Such as:

  1. "I'm going back to the clubhouse; there are trusty people there."
  2. "I'm going back to the clubhouse; there are trustworthy people there."


  • Definition: having served for a long time and regarded as reliable or faithful.
  • Synonyms: reliable, dependable, trustworthy


  • Definition: able to be relied on as honest or truthful
  • Synonyms: reliable, dependable, honest

They appear to share many synonyms as well as the idea of reliability. The use of "trusty" is archaic and and seems almost comical now, but why is "trusty sidekick" acceptable, and why is "trusty person" not?

  • 5
    No. Go with example 2. – Mark Hubbard Jan 19 '16 at 20:22
  • Please look up both words in a dictionary, and, if you still are uncertain, explain why you are still uncertain. – ab2 Jan 19 '16 at 20:54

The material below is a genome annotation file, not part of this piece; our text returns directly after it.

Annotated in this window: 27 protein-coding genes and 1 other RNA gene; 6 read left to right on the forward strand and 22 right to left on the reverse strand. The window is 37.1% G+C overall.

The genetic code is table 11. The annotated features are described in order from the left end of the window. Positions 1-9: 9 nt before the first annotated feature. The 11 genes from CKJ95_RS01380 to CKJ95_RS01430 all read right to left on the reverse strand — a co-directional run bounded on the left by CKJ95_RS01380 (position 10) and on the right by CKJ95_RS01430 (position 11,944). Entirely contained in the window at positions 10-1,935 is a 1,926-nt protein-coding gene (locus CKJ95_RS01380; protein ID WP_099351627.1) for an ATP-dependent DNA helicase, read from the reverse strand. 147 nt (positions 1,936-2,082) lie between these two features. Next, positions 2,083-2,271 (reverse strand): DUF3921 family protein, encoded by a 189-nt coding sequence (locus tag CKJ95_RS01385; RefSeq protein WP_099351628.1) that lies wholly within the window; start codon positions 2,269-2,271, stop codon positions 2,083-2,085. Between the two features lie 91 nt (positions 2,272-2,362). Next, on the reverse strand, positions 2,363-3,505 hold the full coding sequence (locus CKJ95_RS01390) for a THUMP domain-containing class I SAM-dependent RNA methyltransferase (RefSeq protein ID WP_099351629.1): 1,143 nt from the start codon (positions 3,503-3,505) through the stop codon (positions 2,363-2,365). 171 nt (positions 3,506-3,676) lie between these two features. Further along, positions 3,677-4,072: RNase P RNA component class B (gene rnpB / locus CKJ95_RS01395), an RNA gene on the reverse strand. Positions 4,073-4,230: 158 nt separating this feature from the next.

• I suspect they were originally considered synonymous, but trusty has lost its general meaning and is now only used to qualify servants. – Barmar Jan 21 '16 at 2:20
  • No, at least not in American. The common use of 'trusty' is for a prisoner in a jail who has been given some privileges in exchange for doing chores, so calling people trusty could easily be misinterpreted. – jamesqf Feb 19 '16 at 23:48

The definitions you found tell the story well. Trustworthy has the connotation of truthfulness and someone to who would keep your secrets. Trusty has the connotation of someone or something you'd rely on to back you up in a fight.

Trustworthy is more cerebral or inward-looking; trusty, more practical or outward-looking.


Note in the definition of trusty, it says "served for a long time" and "faithful." Therefore trusty is better suited to describe people in a "serving" position such a servant, sidekick (as you have questioned), etc. Whereas trustworthy is used to describe people who are generally reliable. Hope this helps

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